July 12, 2012


Ad Guidelines to be Resurrected?

AAF has learned that when the House of Representatives considered the Financial Services Appropriations Bill, Rep. Rosa DeLauro, D-Conn., may introduce an amendment to strike the language requiring the Federal Trade Commission to comply with the executive order requiring a cost/benefit analysis of all new federal regulations before implementing the IWG guidelines.  The IWG guidelines were the so-called voluntary nutritional standards for foods marketed to children.  DeLauro has already introduced the amendment in the Appropriations Committee where it was defeated by voice vote.

AAF is working with industry allies and members to contact members of Congress and urge them to oppose the DeLauro amendment if and when it is offered.  Lawmakers will be reminded of their earlier determination that the guidelines were unnecessary, unworkable, likely unconstitutional, and issued with no evidence that they would do anything to reduce rates of obesity. 

Committee Looks at Self-Regulation

On June 28 the Senate Commerce Committee conducted a hearing looking at effectiveness of industry self-regulatory privacy protections.  The Digital Advertising Alliance was represented by Bob Liodice of the ANA.  The DAA testimony emphasized the remarkable progress that the industry has made as witnessed by the over one million consumers who have used the program to opt-out of receiving targeted advertising online.  Self-regulation is also better equipped to adapt to changes in rapidly evolving technologies.  The DAA has also received positive reviews from the White House and Federal Trade Commission.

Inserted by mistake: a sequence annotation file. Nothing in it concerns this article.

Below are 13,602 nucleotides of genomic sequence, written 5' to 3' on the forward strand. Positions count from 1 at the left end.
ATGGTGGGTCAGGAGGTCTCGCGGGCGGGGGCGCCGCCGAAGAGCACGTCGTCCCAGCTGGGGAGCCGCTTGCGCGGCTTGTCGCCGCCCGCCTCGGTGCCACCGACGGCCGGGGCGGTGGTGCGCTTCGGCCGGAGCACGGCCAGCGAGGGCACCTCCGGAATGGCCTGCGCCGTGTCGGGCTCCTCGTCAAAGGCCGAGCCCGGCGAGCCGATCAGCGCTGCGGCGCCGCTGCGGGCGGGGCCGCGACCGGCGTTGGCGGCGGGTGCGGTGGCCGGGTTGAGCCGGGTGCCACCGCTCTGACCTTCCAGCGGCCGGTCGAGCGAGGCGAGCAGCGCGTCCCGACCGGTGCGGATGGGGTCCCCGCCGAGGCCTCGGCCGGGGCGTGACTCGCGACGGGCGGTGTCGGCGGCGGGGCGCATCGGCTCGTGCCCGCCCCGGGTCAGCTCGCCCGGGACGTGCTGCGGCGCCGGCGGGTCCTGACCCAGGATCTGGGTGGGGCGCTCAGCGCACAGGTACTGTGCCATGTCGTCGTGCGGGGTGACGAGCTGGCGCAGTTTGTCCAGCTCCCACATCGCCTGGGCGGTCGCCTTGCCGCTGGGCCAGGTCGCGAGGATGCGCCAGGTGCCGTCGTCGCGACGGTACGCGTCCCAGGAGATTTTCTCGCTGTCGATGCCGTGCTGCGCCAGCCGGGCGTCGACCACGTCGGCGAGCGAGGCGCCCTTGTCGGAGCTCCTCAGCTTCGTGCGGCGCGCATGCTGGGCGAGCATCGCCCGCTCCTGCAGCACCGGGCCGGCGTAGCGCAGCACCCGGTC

Attendance at the hearing by Senators was limited as it was held simultaneously with the Supreme Court’s release of the health care decision.  However, of those that did make an appearance most appeared very impressed with the program.  One notable exception to that rule was Chairman Jay Rockefeller, D-W.Va., who has expressed skepticism about most industry self-regulatory programs, stating “It’s not in their self-interest.  I don’t trust these companies to do what’s right when they’re up against the bottom line.”

Chairman Rockefeller expressed his desire for legislation, but acknowledged that it was unlikely to happen this year.  Senator Kelly Ayotte, R-N.H., sounded a more reasonable tone, “We must proceed cautiously and carefully before diving into any legislation,” she said.  “Legislation could be outdated before the ink dries.”

NAB Moves to Stop Disclosure Rule

The National Association of Broadcasters has filed an emergency motion with the U.S. Court of Appeals for the District of Columbia in an effort to halt a new Federal Communications Commission rule requiring television stations in top markets to move their political files online.  The NAB argues that “members will suffer irreparable harm absent a stay because the order compels television stations to post the prices for specific advertisements to a public website immediately after the sales occur. This will place NAB's members at a distinct disadvantage to their non-broadcast competitors, who will not be required to post rate information on the Internet."
The rule is due to go into effect on August 2 of this year.

AAF to Host Meet and Greet

On Thursday, July 19 AAF will host a meet and greet with Representative Tom Reed, R-N.Y., a member of the tax writing Ways and Means Committee.  Meet and greets are an opportunity for members of the advertising industry to get to know a member of Congress in an informal setting and begin to educate him or her on the value of advertising to the economy and their particular congressional district.  If any AAF member is interested in attending the July 19 meet and greet, or host a similar event with your Representative, contact Clark Rector at crector@aaf.org or (202) 898-0089.

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The AAF protects and promotes advertising at all levels of government through grassroots activities. Our nation-wide network monitors advertising-related legislation on local, state and federal levels. We put our members face-to-face with influential lawmakers while encouraging self-regulation as a preemptor to government intervention, when appropriate of course. To learn more about our advocacy efforts, click here.